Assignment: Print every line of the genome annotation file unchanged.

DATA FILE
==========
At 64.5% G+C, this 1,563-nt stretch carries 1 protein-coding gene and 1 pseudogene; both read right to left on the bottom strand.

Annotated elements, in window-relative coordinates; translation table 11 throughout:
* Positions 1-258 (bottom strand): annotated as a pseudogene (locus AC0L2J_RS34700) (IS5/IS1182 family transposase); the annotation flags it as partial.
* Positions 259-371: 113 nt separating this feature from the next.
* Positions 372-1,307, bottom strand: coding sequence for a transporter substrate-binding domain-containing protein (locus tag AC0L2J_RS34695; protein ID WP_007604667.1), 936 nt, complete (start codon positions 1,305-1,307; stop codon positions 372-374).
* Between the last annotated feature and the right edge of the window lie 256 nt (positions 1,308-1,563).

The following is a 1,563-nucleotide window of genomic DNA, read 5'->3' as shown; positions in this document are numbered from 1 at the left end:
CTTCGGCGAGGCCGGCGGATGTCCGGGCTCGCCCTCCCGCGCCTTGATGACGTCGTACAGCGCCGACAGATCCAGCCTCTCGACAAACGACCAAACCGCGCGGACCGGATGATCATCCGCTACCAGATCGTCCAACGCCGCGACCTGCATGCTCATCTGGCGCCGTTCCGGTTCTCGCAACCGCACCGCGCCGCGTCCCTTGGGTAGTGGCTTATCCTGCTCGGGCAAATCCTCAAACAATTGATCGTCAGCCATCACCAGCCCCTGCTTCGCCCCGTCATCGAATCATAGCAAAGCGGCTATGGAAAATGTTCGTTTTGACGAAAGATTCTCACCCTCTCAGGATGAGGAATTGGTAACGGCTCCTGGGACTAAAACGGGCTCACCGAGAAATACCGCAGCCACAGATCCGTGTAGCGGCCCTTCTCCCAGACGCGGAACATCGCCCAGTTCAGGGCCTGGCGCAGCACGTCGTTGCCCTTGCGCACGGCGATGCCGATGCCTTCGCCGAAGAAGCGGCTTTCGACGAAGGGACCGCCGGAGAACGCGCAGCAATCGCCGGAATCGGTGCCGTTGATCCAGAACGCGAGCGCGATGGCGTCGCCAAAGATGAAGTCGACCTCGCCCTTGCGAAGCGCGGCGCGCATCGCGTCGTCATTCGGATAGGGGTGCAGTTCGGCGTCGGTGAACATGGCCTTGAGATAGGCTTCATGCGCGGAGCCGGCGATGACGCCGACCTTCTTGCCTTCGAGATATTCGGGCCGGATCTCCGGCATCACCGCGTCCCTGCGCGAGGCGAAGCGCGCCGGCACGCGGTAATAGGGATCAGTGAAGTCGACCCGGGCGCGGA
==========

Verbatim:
At 64.5% G+C, this 1,563-nt stretch carries 1 protein-coding gene and 1 pseudogene; both read right to left on the bottom strand.

Annotated elements, in window-relative coordinates; translation table 11 throughout:
* Positions 1-258 (bottom strand): annotated as a pseudogene (locus AC0L2J_RS34700) (IS5/IS1182 family transposase); the annotation flags it as partial.
* Positions 259-371: 113 nt separating this feature from the next.
* Positions 372-1,307, bottom strand: coding sequence for a transporter substrate-binding domain-containing protein (locus tag AC0L2J_RS34695; protein ID WP_007604667.1), 936 nt, complete (start codon positions 1,305-1,307; stop codon positions 372-374).
* Between the last annotated feature and the right edge of the window lie 256 nt (positions 1,308-1,563).

The following is a 1,563-nucleotide window of genomic DNA, read 5'->3' as shown; positions in this document are numbered from 1 at the left end:
CTTCGGCGAGGCCGGCGGATGTCCGGGCTCGCCCTCCCGCGCCTTGATGACGTCGTACAGCGCCGACAGATCCAGCCTCTCGACAAACGACCAAACCGCGCGGACCGGATGATCATCCGCTACCAGATCGTCCAACGCCGCGACCTGCATGCTCATCTGGCGCCGTTCCGGTTCTCGCAACCGCACCGCGCCGCGTCCCTTGGGTAGTGGCTTATCCTGCTCGGGCAAATCCTCAAACAATTGATCGTCAGCCATCACCAGCCCCTGCTTCGCCCCGTCATCGAATCATAGCAAAGCGGCTATGGAAAATGTTCGTTTTGACGAAAGATTCTCACCCTCTCAGGATGAGGAATTGGTAACGGCTCCTGGGACTAAAACGGGCTCACCGAGAAATACCGCAGCCACAGATCCGTGTAGCGGCCCTTCTCCCAGACGCGGAACATCGCCCAGTTCAGGGCCTGGCGCAGCACGTCGTTGCCCTTGCGCACGGCGATGCCGATGCCTTCGCCGAAGAAGCGGCTTTCGACGAAGGGACCGCCGGAGAACGCGCAGCAATCGCCGGAATCGGTGCCGTTGATCCAGAACGCGAGCGCGATGGCGTCGCCAAAGATGAAGTCGACCTCGCCCTTGCGAAGCGCGGCGCGCATCGCGTCGTCATTCGGATAGGGGTGCAGTTCGGCGTCGGTGAACATGGCCTTGAGATAGGCTTCATGCGCGGAGCCGGCGATGACGCCGACCTTCTTGCCTTCGAGATATTCGGGCCGGATCTCCGGCATCACCGCGTCCCTGCGCGAGGCGAAGCGCGCCGGCACGCGGTAATAGGGATCAGTGAAGTCGACCCGGGCGCGGA